Most expensive cities in the U.S.
See if your city is on the list of highest housing cost
Housing costs have been rising historically fast. The Harvard Joint Center for Housing Studies reported that typical asking rents in September 2021 were up 11% over the previous year. The median sales price of U.S. homes increased even faster, rising from $322,600 in the second quarter of 2020 to $440,300 in the second quarter of 2022 (a 36.5% increase), according to data from the Federal Reserve Bank of St. Louis.
People are noticing, too — nearly half (49%) of Americans last year thought access to affordable housing was a major issue, a survey by Pew Research Center found.
In this environment, ConsumerAffairs wanted to figure out which cities have the highest housing costs. Many other “most expensive city” rankings focus solely on the cost of buying a home. Others try to add in cost-of-living factors, like groceries and gas. Instead, using the most recent data from the U.S. Census Bureau’s American Community Survey, we ranked major U.S. cities based on how much residents spend each month on housing (whether they own or rent their homes) and how high properties are valued overall.
- The most expensive city in the U.S. in terms of housing costs is San Jose, California. It combined the highest monthly housing costs in our study with the second-highest home values, but San Francisco wasn’t far behind. In fact, there’s a bigger gap between San Francisco (No. 2) and San Diego (No. 3) than there is between San Diego and Denver (No. 9).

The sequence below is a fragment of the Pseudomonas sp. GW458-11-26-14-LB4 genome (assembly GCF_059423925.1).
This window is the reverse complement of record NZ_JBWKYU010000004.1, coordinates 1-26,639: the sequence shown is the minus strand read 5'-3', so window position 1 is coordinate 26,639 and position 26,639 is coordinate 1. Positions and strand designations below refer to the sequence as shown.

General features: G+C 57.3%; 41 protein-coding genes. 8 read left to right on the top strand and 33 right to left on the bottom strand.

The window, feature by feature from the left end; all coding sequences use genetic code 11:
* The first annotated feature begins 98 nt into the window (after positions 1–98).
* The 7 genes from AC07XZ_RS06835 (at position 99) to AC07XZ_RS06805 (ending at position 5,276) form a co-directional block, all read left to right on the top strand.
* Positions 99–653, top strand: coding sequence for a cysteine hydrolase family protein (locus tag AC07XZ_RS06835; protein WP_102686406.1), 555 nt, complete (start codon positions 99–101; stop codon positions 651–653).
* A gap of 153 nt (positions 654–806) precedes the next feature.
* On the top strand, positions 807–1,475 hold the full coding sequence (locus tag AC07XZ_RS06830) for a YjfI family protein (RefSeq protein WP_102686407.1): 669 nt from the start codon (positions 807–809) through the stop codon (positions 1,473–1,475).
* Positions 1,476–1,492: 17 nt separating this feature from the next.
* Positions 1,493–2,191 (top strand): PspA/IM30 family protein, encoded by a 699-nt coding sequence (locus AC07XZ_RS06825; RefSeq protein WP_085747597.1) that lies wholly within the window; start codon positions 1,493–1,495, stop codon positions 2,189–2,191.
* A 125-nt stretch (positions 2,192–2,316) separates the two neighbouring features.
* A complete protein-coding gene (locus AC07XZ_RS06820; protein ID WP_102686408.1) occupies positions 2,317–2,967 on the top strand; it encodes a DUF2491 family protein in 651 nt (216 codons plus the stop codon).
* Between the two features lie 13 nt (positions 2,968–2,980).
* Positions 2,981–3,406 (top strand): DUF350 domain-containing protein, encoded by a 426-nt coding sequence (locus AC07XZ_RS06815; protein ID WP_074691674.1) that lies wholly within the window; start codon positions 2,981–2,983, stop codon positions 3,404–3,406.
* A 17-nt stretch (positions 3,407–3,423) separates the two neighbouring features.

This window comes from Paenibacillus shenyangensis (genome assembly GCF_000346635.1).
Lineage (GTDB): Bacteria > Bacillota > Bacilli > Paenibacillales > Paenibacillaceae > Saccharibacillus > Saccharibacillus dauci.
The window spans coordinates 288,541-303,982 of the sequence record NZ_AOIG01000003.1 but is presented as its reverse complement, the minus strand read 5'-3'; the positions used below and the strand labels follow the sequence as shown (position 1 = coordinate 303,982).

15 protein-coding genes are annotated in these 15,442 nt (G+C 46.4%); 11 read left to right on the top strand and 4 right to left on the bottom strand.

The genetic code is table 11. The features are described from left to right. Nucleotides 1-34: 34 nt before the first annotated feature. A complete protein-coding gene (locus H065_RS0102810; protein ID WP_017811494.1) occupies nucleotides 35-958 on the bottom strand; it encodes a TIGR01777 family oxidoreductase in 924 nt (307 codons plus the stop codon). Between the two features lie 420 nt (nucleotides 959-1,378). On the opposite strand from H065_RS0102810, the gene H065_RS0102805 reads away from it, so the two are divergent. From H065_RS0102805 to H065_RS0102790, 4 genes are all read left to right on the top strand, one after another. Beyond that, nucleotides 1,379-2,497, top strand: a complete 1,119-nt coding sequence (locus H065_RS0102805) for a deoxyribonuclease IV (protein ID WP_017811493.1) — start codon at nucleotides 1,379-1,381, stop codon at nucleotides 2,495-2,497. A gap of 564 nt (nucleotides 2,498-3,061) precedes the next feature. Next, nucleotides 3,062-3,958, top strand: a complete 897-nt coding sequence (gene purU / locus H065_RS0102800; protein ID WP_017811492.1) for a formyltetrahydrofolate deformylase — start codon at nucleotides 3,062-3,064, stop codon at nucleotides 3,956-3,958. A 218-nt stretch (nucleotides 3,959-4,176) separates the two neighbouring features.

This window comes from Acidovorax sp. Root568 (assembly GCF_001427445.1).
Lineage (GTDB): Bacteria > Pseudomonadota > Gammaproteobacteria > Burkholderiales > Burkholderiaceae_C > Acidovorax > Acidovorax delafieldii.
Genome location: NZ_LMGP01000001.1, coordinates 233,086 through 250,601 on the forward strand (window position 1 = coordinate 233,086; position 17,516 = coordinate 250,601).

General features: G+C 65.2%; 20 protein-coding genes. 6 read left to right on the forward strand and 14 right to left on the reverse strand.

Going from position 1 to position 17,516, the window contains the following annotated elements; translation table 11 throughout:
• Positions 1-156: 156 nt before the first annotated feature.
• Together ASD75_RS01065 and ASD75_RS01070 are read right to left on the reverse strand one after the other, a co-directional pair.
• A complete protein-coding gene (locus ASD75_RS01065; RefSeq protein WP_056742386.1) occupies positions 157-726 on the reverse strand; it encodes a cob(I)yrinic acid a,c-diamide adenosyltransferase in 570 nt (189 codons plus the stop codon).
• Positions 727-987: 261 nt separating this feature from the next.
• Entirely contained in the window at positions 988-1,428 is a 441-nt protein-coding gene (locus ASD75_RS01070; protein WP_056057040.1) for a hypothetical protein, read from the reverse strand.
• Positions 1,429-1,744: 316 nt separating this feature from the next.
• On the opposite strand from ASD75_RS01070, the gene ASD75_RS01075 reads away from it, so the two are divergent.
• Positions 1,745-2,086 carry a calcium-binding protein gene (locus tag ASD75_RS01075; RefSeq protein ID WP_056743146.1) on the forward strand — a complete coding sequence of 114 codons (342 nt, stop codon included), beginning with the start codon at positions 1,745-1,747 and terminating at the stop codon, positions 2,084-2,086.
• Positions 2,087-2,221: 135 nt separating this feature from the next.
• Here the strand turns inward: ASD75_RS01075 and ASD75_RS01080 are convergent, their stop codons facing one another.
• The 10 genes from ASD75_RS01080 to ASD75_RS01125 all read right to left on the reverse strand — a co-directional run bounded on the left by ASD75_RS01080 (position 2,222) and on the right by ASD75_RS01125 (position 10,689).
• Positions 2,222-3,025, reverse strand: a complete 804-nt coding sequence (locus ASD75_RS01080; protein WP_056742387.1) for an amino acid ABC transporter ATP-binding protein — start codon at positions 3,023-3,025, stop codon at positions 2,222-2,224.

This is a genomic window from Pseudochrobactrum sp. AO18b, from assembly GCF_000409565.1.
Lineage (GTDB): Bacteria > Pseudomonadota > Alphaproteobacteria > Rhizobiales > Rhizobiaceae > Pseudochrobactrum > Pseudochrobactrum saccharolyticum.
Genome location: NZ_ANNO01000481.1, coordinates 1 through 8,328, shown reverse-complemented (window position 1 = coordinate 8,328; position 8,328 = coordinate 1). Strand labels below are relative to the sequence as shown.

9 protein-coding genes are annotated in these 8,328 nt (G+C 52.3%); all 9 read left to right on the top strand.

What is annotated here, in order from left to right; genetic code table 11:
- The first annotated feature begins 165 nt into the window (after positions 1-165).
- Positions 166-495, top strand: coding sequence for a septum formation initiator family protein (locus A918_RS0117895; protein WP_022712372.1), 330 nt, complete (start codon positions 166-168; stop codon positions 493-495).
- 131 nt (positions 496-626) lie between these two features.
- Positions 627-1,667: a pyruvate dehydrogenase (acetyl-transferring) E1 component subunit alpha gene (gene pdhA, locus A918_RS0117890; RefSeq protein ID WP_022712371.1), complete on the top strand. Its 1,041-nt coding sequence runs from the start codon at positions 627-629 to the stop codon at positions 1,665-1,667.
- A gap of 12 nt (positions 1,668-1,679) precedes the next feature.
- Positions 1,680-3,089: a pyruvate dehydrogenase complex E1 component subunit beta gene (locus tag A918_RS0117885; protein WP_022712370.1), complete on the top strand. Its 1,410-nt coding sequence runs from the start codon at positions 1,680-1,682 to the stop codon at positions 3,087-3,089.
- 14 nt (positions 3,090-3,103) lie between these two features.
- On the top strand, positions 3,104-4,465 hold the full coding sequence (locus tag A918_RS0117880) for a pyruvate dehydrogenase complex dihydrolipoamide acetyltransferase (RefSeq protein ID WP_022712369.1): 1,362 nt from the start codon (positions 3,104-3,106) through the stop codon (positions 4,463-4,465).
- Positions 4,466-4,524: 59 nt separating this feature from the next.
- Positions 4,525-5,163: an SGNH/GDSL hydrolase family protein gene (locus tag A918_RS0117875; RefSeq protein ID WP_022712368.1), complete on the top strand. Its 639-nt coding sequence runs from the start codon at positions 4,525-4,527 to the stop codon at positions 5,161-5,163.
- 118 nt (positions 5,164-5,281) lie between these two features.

- Housing costs may be affecting population growth. Each city in our top 10 saw its population shrink during the pandemic; in fact, four of them are on a U.S. Census Bureau list of the 15 cities with the fastest population declines between July 1, 2020, and July 1, 2021.
- Detroit has the most affordable housing of any large city nationwide. It had the lowest monthly costs in our analysis, and its median home value was less than half of the next-lowest city’s (El Paso).
The 10 most expensive cities
We ranked the 37 largest U.S. cities based on 2021 single-year census estimates that covered how homeowners valued their homes and what their monthly housing costs were — including spending on mortgages, rent, real estate taxes, property insurance, utilities and other recurring housing expenses. Here are the top 10.